Late in his life, Henry James told his niece Peggy (daughter of his quite practical philosopher brother William), "I hate the American simplicity. I glory in the piling up of complications of every sort. If I could pronounce the name James in any different and more elaborate way I should be in favor of doing it." If there's one thing people know about Henry James, it's his sentences, and the piling up of complications within them. It was the same in his own day: When he returned to America for a lecture tour in 1906, newspaper cartoons across the country (can you imagine they paid attention?) made fun of his spider-web locutions.
Colm Toibin, the Irish writer who has an excellent new novel about Henry James called The Master, does not seek out such complications, at least in his sentences. In previous novels like The Story of the Night and The Blackwater Lightship, he has seemed reluctant to go more than 10 words or so before calling in a period, never diverting into the curlicues of qualification and indirection that are James's signature. In re-creating James, Toibin's sentences do expand a little, and his language takes on some of the master's formality, but for the most part he resists--no doubt wisely--writing about Henry James as if he were James himself. But what is left of Henry James without the complications? Is he still Henry James?
What is striking about The Master is the extent to which its plainspoken sentences do capture James, at least the James we know from his writing: his exquisite awareness of the gradations of privacy and publicity and the necessity of protecting his own solitude; his eager pouncing on the dramatic possibilities of second-hand anecdotes; and, of course, his wide-open, receptive mind, on which, famously, nothing was lost. James's sentences are a form of privacy in themselves, building anterooms that one must pass through to reach his meaning, but Toibin carries you right up to the inner threshold immediately. "He had never loved the intrigue," Toibin writes, for example, with a directness that James himself would have rarely used. "Yet he liked knowing secrets, because not to know was to miss almost everything." As a result, there's almost an impatience to his narration, an insistence on moving James, willing or not, toward his destination.
But unlike James's own novels, which often support their filigrees of consciousness with steel-girder plots of startling melodrama (the villainy of Madame Merle and Gilbert Osmond in The Portrait of a Lady, the assassination scheme in The Princess Casamassima), The Master is nearly plotless. The chapters progress steadily from January 1895 to October 1899, but the true structure of the book is far less linear, following James's recollections back to his youth, to intimacies once approached, to the deaths of family and friends. The drama of it comes from James, fierce defender of his privacy and his position as a chaste and distanced observer of society, running up against the limits of his sociability and the mysteries of his own desire. In a series of nearly identical climactic scenes that run through the book, James is cornered by a friend and confronted with one of two things: his failure to put his solitude aside to help another, or the insinuation of his homosexuality. In one case Oliver Wendell Holmes accuses him of hastening, through his indifference, the death of his young cousin Minny Temple, on whom he later based some of his finest characters; in another, the writer Edmund Gosse, following Oscar Wilde's indecency trial, asks with elliptical bluntness whether James has been similarly compromised. To each James reacts with a prim, dismissive fury (showing, as elsewhere in the book, little of the charm he was in real life so prized for). The encounters give his story a cumulative melancholy.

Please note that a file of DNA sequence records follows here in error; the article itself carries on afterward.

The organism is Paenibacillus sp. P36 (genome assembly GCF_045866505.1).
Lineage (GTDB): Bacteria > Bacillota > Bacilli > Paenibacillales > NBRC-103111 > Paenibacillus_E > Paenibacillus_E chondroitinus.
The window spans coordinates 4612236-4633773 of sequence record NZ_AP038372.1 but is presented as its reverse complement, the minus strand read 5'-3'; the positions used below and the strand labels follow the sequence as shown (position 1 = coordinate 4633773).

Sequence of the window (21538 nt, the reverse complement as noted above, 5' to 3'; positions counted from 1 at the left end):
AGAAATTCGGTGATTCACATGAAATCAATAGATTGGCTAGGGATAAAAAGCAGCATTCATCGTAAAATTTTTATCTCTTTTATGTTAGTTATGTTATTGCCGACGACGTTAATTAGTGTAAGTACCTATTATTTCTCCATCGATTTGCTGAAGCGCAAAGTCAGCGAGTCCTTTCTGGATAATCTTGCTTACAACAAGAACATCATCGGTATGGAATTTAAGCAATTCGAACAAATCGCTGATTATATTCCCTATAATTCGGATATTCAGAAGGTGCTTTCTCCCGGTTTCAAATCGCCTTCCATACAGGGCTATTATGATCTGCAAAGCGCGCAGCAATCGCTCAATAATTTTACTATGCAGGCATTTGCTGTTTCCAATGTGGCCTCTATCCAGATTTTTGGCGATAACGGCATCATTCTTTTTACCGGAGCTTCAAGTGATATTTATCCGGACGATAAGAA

Toibin is clear about James's attraction to men and his unwillingness to see it (or even imagine it) to its end, but he's too smart to claim that James' wound comes solely from an appetite unrecognized by his society (and thereby to imply that in today's more enlightened age he would be made whole). Rather, James' thwarted affections are made to seem of a piece with the other intimacies sacrificed in the service of his craft. Toibin, direct as he is, brings James up to the threshold of his desire, but no further: The Master is as much about the costs as it is the pleasures of mastery.